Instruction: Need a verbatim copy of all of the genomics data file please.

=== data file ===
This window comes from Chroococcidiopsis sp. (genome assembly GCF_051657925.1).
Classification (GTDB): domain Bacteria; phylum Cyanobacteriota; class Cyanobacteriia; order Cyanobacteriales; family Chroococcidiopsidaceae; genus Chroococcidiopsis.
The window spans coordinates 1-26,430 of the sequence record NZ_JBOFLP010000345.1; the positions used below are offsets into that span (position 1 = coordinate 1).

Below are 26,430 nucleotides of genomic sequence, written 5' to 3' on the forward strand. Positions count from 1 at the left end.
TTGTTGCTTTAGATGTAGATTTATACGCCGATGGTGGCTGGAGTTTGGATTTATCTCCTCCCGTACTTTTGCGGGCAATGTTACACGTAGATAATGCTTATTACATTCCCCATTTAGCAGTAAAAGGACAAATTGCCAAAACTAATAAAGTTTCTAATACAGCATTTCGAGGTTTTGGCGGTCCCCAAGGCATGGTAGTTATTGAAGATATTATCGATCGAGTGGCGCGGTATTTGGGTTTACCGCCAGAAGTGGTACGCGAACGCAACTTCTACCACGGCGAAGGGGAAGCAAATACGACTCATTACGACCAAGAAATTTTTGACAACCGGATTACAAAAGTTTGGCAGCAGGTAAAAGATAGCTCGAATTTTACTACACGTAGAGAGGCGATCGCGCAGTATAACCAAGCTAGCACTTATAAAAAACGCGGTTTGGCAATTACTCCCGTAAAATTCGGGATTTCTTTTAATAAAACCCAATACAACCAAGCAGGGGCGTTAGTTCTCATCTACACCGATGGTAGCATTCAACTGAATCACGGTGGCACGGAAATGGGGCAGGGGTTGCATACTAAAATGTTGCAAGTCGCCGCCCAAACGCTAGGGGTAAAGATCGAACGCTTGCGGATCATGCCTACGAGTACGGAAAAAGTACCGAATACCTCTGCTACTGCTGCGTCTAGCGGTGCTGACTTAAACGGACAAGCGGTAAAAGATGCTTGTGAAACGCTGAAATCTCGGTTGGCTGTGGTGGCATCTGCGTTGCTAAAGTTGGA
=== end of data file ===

This window comes from Chroococcidiopsis sp. (genome assembly GCF_051657925.1).
Classification (GTDB): domain Bacteria; phylum Cyanobacteriota; class Cyanobacteriia; order Cyanobacteriales; family Chroococcidiopsidaceae; genus Chroococcidiopsis.
The window spans coordinates 1-26,430 of the sequence record NZ_JBOFLP010000345.1; the positions used below are offsets into that span (position 1 = coordinate 1).

Below are 26,430 nucleotides of genomic sequence, written 5' to 3' on the forward strand. Positions count from 1 at the left end.
TTGTTGCTTTAGATGTAGATTTATACGCCGATGGTGGCTGGAGTTTGGATTTATCTCCTCCCGTACTTTTGCGGGCAATGTTACACGTAGATAATGCTTATTACATTCCCCATTTAGCAGTAAAAGGACAAATTGCCAAAACTAATAAAGTTTCTAATACAGCATTTCGAGGTTTTGGCGGTCCCCAAGGCATGGTAGTTATTGAAGATATTATCGATCGAGTGGCGCGGTATTTGGGTTTACCGCCAGAAGTGGTACGCGAACGCAACTTCTACCACGGCGAAGGGGAAGCAAATACGACTCATTACGACCAAGAAATTTTTGACAACCGGATTACAAAAGTTTGGCAGCAGGTAAAAGATAGCTCGAATTTTACTACACGTAGAGAGGCGATCGCGCAGTATAACCAAGCTAGCACTTATAAAAAACGCGGTTTGGCAATTACTCCCGTAAAATTCGGGATTTCTTTTAATAAAACCCAATACAACCAAGCAGGGGCGTTAGTTCTCATCTACACCGATGGTAGCATTCAACTGAATCACGGTGGCACGGAAATGGGGCAGGGGTTGCATACTAAAATGTTGCAAGTCGCCGCCCAAACGCTAGGGGTAAAGATCGAACGCTTGCGGATCATGCCTACGAGTACGGAAAAAGTACCGAATACCTCTGCTACTGCTGCGTCTAGCGGTGCTGACTTAAACGGACAAGCGGTAAAAGATGCTTGTGAAACGCTGAAATCTCGGTTGGCTGTGGTGGCATCTGCGTTGCTAAAGTTGGA